Pope Benedict’s contra Germanos
The German Bishops have decided to put into effect a policy that Cardinal Gerhard Müller of the Congregation for the Doctrine of the Faith does not like.
From what I understand, the Germans bishops will allow Catholics who have divorced and remarried to receive communion without an declaration of nullity of the previous marriage. They will allow this if the Catholic is convinced that the previous marriage was in fact invalid, but its invalidity cannot be proved in a canonical court.
This could happen because the previous spouse has disappeared, or refuses to cooperate, or the process of a trial would be too emotionally painful.
Müller says allowing remarried Catholics to receive communion without a declaration of nullity would cause confusion. He is certainly right in that.
If a person leaves his spouse, and then tries to take another spouse, he commits adultery, according to the words of Jesus. But if the first union was not a true marriage, then the following marriage is a true marriage, and is not adulterous.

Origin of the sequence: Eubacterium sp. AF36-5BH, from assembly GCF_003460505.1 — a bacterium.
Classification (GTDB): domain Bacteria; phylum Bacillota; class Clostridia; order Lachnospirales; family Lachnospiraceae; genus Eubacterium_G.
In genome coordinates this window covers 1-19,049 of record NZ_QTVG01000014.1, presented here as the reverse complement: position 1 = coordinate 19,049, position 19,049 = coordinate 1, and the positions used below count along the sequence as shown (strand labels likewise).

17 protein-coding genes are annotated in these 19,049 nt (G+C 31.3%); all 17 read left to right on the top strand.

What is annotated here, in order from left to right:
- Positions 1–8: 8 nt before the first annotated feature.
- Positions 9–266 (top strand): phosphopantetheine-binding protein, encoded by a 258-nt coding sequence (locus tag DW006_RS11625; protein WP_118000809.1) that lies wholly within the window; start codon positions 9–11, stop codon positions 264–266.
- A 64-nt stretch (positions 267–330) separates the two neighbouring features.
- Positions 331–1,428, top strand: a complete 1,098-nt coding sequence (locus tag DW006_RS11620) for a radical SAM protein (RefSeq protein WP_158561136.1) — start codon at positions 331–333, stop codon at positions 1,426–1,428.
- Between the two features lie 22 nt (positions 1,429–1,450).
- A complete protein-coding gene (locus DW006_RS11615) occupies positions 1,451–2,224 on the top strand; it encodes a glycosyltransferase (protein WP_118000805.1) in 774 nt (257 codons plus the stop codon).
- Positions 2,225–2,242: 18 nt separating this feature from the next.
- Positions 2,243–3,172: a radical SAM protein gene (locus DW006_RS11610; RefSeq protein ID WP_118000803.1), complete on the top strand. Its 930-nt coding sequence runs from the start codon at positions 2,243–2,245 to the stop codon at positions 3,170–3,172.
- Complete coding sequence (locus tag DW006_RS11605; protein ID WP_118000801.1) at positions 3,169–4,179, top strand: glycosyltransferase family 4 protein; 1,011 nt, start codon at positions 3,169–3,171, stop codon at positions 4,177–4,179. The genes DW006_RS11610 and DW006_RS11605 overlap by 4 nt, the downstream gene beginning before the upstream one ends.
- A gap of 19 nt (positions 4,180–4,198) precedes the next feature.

The Church, for good reasons, has added the requirement that an objective, outside judge examine the circumstances, on the principal that nemo judex in causa sua – no one should judge his own case.
But this legal principal has to take second place to the good of souls, and a person may be truly convinced that the previous marriage was no marriage at all, but is unable to prove it in a church court. Should he be denied the sacraments?
On the other hand, would allowing each person to decide in effect make the doctrine of the indissolubility of marriage a dead letter?
I suspect that with much waffling and obscuring of issues Francis will allow the German bishops to do what they have decided to do (and in fact are doing already), all the while claiming that nothing has changed.
Hans “King” Kung has put his two cents in – which is more than his opinion is worth..